Countering late payments

Downloand PDF version

As of 1 January 2020, the provisions of the Act of 19 July 2019 on amendments to certain acts to reduce late payments (Act on Late Payments) will enter into force. The aim of the act is to reduce delays in payments to contractors, mainly to protect the interests of micro, small and medium-size enterprises. The President of the Office of Competition and Consumer Protection (UOKiK) will act as a warrantor of payment discipline maintenance in business transactions, and it will be equipped with tools that allow it to chase and penalise an undertaking in default.

Main provisions of the Act on Late Payments:

1. Shortening of payment deadlines:

The Act on Late Payments introduces an extensive package of amendments to the Act on payment deadlines in commercial transactions. Payment deadlines cannot extend for longer than 30 days from the delivery of an invoice if a public entity (with the exception of health-care entities) is the debtor, and 60 days if the creditor is a micro, small or medium-size enterprise (SME) and the debtor is a large entity, i.e. it is not an SME (asymmetric transaction). In case of symmetric transactions (e.g. between large undertakings), the 60-day deadline may be extended, but only if the extended deadline is explicitly specified in the agreement and is not grossly unfair towards the creditor. The burden of proof towards the latter fact will lie on the debtor.

If the deadlines specified in the agreement infringe the limitations referred to above, they will be substituted by virtue of law to the statutory deadlines. It will be explicitly prohibited for the debtors – large entities – to invoke on statements of creditors about their SME status, unless the debtor, despite performing due diligence, is able to prove the lack of knowledge of the false nature of such statement.

Other examples of important amendments pertaining to payment deadlines include:

  • an increase of the rate of interest for late payments in commercial transactions to 11.5%,
  • nullity by virtue of law of agreements that aim to circumvent the limitations on payment deadlines,
  • the possibility of the creditor to withdraw from an agreement (or to terminate it) if the contractual term exceeds 120 days from the delivery of the invoice date,
  • the introduction of flat-rate costs of debt recovery, due as soon as the rights to the interest for late payments in business transactions are vested,
  • the duty of large enterprises to inform creditors (SMEs) about holding a large enterprise status, and
  • the simplification of the procedure to obtain a court security decision for claims below PLN 75,000. It will be sufficient to prove the lack of payment despite the lapse of 3 months from the payment deadline.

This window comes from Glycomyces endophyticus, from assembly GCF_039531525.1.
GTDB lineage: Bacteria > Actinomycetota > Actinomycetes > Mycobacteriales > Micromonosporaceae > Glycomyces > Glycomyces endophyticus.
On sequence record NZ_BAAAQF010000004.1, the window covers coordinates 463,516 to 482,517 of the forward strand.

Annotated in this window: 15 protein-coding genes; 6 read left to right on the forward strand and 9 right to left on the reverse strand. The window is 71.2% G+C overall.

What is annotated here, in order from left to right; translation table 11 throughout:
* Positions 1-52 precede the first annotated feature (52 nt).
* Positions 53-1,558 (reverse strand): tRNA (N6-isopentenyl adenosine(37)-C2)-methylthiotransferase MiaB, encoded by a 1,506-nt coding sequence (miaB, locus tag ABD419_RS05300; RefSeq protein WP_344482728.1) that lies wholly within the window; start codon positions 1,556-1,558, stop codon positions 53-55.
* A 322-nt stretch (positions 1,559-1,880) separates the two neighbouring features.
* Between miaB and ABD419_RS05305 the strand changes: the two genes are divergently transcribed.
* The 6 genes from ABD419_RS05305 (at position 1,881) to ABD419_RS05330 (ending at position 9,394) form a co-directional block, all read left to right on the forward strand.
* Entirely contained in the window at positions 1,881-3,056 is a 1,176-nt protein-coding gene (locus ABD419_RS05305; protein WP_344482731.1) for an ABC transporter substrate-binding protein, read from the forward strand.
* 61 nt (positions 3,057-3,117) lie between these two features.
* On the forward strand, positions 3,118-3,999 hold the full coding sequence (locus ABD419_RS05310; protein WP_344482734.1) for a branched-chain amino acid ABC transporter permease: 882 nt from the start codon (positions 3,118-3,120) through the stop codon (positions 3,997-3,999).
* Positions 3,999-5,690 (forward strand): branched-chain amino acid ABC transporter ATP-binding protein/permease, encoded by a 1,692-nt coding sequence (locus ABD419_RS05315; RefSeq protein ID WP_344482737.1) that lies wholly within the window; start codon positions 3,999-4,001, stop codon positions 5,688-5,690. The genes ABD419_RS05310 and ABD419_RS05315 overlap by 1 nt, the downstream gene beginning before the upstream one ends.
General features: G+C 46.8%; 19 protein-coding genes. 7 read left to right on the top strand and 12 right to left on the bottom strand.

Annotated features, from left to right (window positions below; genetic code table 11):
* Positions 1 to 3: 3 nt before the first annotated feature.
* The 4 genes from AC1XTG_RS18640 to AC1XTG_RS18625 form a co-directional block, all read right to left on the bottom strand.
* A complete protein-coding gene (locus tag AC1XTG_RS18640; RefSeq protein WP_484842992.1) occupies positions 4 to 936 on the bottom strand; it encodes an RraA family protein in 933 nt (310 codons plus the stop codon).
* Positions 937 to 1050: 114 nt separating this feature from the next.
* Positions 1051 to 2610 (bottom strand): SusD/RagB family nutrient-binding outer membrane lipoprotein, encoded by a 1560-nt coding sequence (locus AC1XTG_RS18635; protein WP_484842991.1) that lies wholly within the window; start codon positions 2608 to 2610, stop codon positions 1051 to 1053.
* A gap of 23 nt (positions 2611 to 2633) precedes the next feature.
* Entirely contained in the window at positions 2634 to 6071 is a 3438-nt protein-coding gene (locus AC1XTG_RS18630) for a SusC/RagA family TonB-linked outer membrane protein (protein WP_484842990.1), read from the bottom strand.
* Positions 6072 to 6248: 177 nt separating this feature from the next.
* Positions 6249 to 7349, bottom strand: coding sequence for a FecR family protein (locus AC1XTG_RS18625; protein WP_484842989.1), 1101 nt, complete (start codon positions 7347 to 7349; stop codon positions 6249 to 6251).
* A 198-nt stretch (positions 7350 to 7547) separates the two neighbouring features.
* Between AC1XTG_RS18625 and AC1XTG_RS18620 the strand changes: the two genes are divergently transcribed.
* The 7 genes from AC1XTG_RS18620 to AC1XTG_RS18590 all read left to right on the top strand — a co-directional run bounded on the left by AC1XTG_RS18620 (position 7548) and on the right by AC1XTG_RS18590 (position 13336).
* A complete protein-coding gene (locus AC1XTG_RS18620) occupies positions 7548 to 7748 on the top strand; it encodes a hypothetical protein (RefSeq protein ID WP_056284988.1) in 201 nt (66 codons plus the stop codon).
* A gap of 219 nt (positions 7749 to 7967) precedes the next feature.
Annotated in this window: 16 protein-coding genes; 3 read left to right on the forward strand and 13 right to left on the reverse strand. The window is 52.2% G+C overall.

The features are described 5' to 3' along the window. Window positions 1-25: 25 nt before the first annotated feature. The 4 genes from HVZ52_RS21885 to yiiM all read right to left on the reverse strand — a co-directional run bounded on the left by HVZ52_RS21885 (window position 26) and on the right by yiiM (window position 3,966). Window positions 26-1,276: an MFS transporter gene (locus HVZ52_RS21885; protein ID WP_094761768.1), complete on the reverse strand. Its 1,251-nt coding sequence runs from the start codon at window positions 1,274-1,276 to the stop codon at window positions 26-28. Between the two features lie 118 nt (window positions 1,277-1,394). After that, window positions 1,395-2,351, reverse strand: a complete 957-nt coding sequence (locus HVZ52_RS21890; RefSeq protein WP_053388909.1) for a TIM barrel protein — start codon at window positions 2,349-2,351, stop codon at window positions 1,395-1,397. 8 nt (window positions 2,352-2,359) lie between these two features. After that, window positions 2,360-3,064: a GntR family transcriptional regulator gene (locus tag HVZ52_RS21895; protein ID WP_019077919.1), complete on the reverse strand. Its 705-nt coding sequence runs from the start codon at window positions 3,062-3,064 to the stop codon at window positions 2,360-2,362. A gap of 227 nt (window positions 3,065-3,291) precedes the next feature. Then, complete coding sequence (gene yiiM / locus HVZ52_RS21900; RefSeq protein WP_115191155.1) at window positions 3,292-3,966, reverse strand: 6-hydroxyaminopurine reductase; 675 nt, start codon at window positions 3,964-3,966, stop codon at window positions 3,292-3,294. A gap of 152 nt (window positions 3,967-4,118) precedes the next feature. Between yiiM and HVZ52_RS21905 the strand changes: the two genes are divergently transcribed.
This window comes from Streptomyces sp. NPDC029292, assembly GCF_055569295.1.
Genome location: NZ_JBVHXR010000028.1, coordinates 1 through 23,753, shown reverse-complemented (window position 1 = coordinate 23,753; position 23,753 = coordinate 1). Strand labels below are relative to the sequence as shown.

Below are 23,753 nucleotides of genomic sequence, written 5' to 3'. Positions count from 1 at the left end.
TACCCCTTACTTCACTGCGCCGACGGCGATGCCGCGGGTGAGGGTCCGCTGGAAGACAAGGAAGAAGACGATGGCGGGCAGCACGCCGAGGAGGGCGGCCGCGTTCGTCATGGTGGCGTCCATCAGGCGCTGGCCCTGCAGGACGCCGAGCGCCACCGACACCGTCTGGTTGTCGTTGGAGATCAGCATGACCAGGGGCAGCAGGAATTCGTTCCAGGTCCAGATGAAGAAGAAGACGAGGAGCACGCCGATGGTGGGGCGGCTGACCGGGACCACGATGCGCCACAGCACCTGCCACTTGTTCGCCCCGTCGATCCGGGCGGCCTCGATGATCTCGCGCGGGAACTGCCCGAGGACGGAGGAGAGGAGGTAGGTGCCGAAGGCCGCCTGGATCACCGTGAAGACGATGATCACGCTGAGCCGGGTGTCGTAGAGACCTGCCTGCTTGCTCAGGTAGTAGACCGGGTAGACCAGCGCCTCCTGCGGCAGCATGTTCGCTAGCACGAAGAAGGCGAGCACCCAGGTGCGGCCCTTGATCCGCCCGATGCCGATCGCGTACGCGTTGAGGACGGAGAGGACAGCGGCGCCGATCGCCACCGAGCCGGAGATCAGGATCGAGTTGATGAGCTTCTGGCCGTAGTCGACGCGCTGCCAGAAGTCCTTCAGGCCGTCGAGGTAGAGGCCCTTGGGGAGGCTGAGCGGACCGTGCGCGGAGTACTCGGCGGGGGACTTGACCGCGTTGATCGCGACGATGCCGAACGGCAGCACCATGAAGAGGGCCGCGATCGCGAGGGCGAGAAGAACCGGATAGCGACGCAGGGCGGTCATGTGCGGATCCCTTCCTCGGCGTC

2. New powers for UOKiK:

UOKiK has been appointed as the authority responsible for chasing undertakings which fail to pay their debts on time. The proceedings will be initiated ex officio; however, the notification pertaining to the late payments may be submitted not only by the contractor, but also by any other entity which suspects that another undertaking is in delay in paying its liabilities. UOKiK will impose a financial penalty on an undertaking if the sum of its delayed payments in the period of 3 consecutive months amounts to at least PLN 5 million (from 2022 – to PLN 2 million). The amount of the fine will depend on the value of unpaid invoices and the duration of the default in making payments.

The new powers of UOKiK provide for the possibility to conduct inspections at the premises of undertakings, as well as for the close cooperation between UOKiK and the Head of the National Revenue Administration, to identify the entities delaying payment of their financial obligations. In the course of their proceedings, UOKiK will be authorised to request the undertaking to disclose its tax books and accounting documents even if such entity is not a party to the business transaction.

3. Bad debts relief:

Based on the solutions adopted in the Act on VAT, The Act on Late Payments introduces “bad debts relief” in personal income tax (PIT) and corporate income tax (CIT). Accordingly, a creditor which has not received a payment within 90 days from the expiry of the payment deadline will be authorised to deduct the amount due from their taxation base. On the other hand, the debtor will be obligated to increase their taxation base by the amounts which it has not paid within 90 days following the respective payment deadline.

4. Reporting obligation:

As of 1 January 2020, undertakings, which generate a turnover above EUR 50 million, as well as tax capital groups, will be required to handover to the minister in charge of the economy, an annual report on payment deadlines in commercial transactions applied by such entities. The foregoing report will include, among others, the value of payments not settled within the deadline specified in the agreement, as well as their share in the total value of payments for a given year. The reports will be publicly available in the Public Information Bulletin.

5. Amendments to the act on counteracting unfair competition and on contractual advantage:

From 1 January 2020, the unjustified extension of payment deadlines for goods or services will become a new, specified unfair competition practice, as well as a new, specified practice amounting to unfair use of a contractual advantage in the trade of agricultural and food products.